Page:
August 27, 2017, Nanortalik, Greenland: Nanortalik is the southernmost town in Greenland, it has about 1,300 people, which makes it a pretty big town for Greenland. Lonely Planet says it is magnificent with soaring mountains surrounding the town. This Sunday the fog hangs pretty low allowing us to concentrate on the village and not the surroundings. Nanortalik was founded in 1797 as a trading post … Continue reading “Nearer My God to Thee” and Icebergs
I would wager that not many of you have been through Prins Christian Sund. I would also wager that some of you will never go through the Sund. If you do it will be different, with changing weather, day to day, and changing climate that may drive some of the glaciers further back away from sea water. Finally, I take a lot of pics. The … Continue reading Prins Christian Sund Redux
I may be riding on the most expensive pizza delivery truck in the world. We were cruising through Prince Christian Sound in southern Greenland, approaching the village of Aappilattoq, a town of around 200 people. The Captain came on the PA system and told him we were stopping to deliver pizza and coke to the town. As boats from the town came out to meet … Continue reading Pizza Delivery and Old Whalers’ Drawings.
They call themselves isolated. They sit in the Atlantic between Iceland, Norway and Scotland, somewhere around 50,000 people on 17 or 18 islands. But to me they are fully connected. They have weekly ferry service to Denmark, Scotland and Iceland and about 10 flights in and out each day, several a day to Denmark but also to Iceland, the UK, Norway and Spain. To me … Continue reading Isolation depends on your point of view.
Johannes Patursson is a “King’s Farmer.” His family has been farming the same land at Kirkjubour in the Faroe Islands for 17 generations, since the Reformation. Kirkjubour, on Steymoy Island, is a town of a little over 200. It was founded near a beach where a lot of driftwood ended up, which made the land valuable because the Faroe Islands have no trees. It is … Continue reading The King’s Farmer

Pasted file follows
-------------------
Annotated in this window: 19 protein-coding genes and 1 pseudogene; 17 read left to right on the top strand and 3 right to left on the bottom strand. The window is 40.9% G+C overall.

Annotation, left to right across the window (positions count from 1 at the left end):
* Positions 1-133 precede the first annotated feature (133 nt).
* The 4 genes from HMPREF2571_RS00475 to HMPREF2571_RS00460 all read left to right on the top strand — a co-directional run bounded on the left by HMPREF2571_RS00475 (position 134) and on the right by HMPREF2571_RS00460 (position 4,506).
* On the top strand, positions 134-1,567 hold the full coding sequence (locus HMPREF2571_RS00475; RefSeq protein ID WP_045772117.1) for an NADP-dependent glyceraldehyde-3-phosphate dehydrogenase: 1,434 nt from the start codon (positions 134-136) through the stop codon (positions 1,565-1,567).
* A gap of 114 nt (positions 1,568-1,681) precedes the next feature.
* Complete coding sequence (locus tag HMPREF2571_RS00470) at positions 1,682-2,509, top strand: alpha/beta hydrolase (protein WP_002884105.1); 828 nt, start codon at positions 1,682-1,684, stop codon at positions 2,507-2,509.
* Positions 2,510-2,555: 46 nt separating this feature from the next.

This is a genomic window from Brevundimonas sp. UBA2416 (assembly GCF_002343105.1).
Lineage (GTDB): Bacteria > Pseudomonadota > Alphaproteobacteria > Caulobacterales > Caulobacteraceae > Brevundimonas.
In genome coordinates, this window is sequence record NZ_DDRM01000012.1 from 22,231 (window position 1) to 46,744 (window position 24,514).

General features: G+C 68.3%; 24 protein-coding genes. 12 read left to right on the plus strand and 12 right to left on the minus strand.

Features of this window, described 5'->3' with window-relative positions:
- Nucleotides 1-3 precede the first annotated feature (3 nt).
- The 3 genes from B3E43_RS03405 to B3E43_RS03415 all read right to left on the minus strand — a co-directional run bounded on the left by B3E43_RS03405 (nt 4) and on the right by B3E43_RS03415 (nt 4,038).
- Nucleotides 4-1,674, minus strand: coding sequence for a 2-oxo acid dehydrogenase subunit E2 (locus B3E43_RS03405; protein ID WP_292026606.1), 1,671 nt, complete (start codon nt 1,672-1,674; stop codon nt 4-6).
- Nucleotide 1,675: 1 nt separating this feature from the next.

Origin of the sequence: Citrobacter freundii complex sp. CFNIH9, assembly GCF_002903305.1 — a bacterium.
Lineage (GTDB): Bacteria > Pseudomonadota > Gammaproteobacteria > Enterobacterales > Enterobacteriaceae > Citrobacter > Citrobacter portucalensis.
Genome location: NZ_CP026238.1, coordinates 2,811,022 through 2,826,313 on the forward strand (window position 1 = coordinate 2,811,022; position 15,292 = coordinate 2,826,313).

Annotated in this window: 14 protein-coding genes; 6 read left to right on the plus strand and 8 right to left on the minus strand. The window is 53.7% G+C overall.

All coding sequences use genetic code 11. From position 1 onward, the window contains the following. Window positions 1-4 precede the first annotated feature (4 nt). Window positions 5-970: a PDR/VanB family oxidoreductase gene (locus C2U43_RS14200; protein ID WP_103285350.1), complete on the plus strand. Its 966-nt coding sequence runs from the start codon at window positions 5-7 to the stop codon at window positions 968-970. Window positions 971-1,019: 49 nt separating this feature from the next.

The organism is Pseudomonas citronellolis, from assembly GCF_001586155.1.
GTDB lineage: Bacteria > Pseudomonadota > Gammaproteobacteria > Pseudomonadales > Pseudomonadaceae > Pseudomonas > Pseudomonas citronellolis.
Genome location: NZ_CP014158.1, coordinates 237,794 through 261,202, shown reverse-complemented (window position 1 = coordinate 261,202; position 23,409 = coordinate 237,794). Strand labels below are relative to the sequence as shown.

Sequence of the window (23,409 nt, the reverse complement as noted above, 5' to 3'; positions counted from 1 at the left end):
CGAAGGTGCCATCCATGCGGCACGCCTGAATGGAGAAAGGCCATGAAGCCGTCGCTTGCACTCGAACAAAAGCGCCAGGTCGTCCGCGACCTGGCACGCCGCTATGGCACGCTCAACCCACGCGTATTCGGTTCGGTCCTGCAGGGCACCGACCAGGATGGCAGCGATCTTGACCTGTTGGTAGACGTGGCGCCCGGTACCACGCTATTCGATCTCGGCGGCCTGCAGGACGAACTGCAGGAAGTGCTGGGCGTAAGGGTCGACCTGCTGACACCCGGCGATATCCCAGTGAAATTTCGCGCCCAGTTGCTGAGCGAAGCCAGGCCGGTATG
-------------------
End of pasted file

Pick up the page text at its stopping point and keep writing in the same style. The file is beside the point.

Lerwick, Shetland Islands, Scotland: The Shetland islands, no ponies, but we did see a goat. He was raising money to buy an infrared camera to be used by the Lerwick Lifeboat Society, the local search and rescue. We met him in a shop that sells hand crafted soap made from goats’ milk packed in little Shetland wool pouches. Since we arrived on a Sunday, one … Continue reading Shetland, No Ponies
March 13, 2015 Ft. Lauderdale, Florida The cruise is over and we are back in Fort Lauderdale. I will probably have one more post after this one to sum things up. I guess I have been working on USAID projects too long because I always have to write my “lessons learned, best practices” memo. Right now I am still processing the lessons I’ve learned and … Continue reading Closing Campfire and After Party
March 9, 2015 St Thomas, US Virgin Islands Prinsendam did not dock at the main port in Charlotte Amalie, West India Dock, but at, Crown Bay, a few miles out of town. It used to serve the US Navy. According to the St. Thomas port website Holland America, Princess and Cunard have signed an agreement to deliver 230,000 passengers a year paying $9.35 a head. … Continue reading Tropical Mall of America
March 9, 2015 St John, US Virgin Islands Today we swam a national park service trail. I have hiked and canoed national park trails before but never swam one with my face down in the water. It is the Trunk Bay coral snorkeling trail. We took the ferry from St. Thomas to Cruz Bay and had a good view of the British Virgin Islands in … Continue reading Swimming a National Park Service Trail
March 9, 2015 St. Thomas, US Virgin Islands. Not every Holland America officer likes serving on Prinsendam; at least that’s what our American Express representative tells me. It has an old fashioned bridge, different from the other ships. The newer ships have, what airline pilots call, a glass cockpit. You sit surrounded by monitors and can control everything on the ship with the flip of … Continue reading On the Bridge of MS Prinsendam
March 8, 2015 Sailing the Caribbean We are on our way to our final stop, St. Thomas, US Virgin Islands. Yesterday afternoon, after taking the course/tour in photo composition we went to the beach and I was playing with my waterproof camera using water, light and perspective to create some abstract images. I also took some straight out tourist shots. On the way to and from … Continue reading Water, Sky,Light and Perspective, Getting Abstract in Barbados.
March 7, 2014 Bridgetown, Barbados. Ronnie Carrington is a photographer, videographer, film producer and poet in Barbados. He runs photo tours of the island, teaching how to make better photographs. On the tour bus he lectured on picture composition and the history of Barbados. Then he took us to places where we would have varied subjects, different textures, and changing light. Sometimes he pointed out … Continue reading I Take Photography Lessons, Here are the Results.